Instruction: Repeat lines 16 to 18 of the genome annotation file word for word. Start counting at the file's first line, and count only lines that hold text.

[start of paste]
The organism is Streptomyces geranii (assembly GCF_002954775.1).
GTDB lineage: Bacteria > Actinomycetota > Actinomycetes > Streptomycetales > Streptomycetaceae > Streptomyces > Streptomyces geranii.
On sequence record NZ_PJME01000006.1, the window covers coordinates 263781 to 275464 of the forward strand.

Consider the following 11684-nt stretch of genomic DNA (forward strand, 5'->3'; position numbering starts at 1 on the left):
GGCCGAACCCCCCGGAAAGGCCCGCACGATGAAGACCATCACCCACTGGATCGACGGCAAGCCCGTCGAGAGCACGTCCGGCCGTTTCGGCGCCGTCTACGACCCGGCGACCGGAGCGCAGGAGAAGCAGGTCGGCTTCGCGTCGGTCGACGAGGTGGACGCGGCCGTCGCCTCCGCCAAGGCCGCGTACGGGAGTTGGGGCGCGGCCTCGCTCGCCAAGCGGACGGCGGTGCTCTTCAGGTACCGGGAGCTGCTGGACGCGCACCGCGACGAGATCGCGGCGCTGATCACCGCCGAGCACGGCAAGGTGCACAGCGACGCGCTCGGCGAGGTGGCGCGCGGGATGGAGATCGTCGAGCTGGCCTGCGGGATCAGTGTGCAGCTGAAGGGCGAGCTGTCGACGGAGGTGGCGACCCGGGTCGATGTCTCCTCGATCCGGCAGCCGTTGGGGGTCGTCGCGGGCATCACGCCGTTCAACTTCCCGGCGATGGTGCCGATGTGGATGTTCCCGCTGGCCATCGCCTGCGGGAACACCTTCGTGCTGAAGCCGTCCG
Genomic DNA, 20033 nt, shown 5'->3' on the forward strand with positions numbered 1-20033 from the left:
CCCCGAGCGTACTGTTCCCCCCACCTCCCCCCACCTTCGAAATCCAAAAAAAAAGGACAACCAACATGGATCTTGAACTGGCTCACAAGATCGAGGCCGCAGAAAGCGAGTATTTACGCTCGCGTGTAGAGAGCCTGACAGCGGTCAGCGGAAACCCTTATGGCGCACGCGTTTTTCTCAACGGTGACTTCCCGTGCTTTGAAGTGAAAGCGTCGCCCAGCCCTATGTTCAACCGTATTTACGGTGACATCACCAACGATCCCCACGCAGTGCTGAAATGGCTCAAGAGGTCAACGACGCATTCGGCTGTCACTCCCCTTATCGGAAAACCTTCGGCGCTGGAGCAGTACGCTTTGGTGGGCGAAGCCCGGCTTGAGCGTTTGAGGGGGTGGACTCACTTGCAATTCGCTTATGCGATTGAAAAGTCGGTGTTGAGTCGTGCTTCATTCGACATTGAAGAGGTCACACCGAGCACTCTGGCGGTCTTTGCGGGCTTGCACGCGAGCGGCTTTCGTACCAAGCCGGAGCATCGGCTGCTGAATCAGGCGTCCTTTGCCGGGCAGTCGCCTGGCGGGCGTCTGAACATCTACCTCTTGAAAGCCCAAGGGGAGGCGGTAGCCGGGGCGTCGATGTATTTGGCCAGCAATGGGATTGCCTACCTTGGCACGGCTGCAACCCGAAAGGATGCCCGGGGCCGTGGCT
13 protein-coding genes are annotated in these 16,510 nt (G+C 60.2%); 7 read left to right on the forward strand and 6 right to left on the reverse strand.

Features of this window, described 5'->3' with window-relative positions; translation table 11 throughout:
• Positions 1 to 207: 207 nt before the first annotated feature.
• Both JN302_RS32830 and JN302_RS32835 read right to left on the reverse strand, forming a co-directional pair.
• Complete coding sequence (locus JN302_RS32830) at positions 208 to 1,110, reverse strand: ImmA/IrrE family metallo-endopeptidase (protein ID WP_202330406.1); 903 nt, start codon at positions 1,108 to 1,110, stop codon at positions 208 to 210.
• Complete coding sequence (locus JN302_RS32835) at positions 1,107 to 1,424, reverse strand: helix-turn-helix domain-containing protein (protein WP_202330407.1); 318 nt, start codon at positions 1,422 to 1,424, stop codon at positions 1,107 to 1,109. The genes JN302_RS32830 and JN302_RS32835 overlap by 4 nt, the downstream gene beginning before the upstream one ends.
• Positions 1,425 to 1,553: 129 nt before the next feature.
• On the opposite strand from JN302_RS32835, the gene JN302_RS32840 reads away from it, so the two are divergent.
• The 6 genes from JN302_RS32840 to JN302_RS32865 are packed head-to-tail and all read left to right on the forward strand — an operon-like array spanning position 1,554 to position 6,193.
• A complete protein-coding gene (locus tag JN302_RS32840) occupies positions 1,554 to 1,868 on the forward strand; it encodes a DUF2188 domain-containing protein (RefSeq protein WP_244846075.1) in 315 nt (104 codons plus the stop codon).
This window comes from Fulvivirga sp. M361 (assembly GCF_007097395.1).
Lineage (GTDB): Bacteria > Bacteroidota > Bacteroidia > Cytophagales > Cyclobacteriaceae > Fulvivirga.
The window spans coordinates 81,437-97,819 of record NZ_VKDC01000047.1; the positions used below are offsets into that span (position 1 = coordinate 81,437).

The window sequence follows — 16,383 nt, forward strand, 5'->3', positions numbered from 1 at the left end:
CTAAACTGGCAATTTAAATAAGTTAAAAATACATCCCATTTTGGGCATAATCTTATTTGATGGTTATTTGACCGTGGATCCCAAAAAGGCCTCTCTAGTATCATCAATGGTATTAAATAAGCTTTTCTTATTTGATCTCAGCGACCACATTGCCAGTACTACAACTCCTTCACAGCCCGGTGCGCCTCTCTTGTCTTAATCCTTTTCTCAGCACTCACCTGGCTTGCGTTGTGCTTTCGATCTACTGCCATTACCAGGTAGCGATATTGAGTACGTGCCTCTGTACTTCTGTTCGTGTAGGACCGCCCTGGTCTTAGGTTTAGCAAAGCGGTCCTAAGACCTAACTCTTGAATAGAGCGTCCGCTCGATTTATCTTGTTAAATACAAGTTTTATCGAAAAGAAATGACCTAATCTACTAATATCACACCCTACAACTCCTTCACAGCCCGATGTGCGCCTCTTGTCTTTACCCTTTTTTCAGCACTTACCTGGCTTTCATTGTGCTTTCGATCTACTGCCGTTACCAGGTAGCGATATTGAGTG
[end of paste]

• The 6 genes from JN302_RS32840 to JN302_RS32865 are packed head-to-tail and all read left to right on the forward strand — an operon-like array spanning position 1,554 to position 6,193.
• A complete protein-coding gene (locus tag JN302_RS32840) occupies positions 1,554 to 1,868 on the forward strand; it encodes a DUF2188 domain-containing protein (RefSeq protein WP_244846075.1) in 315 nt (104 codons plus the stop codon).
This window comes from Fulvivirga sp. M361 (assembly GCF_007097395.1).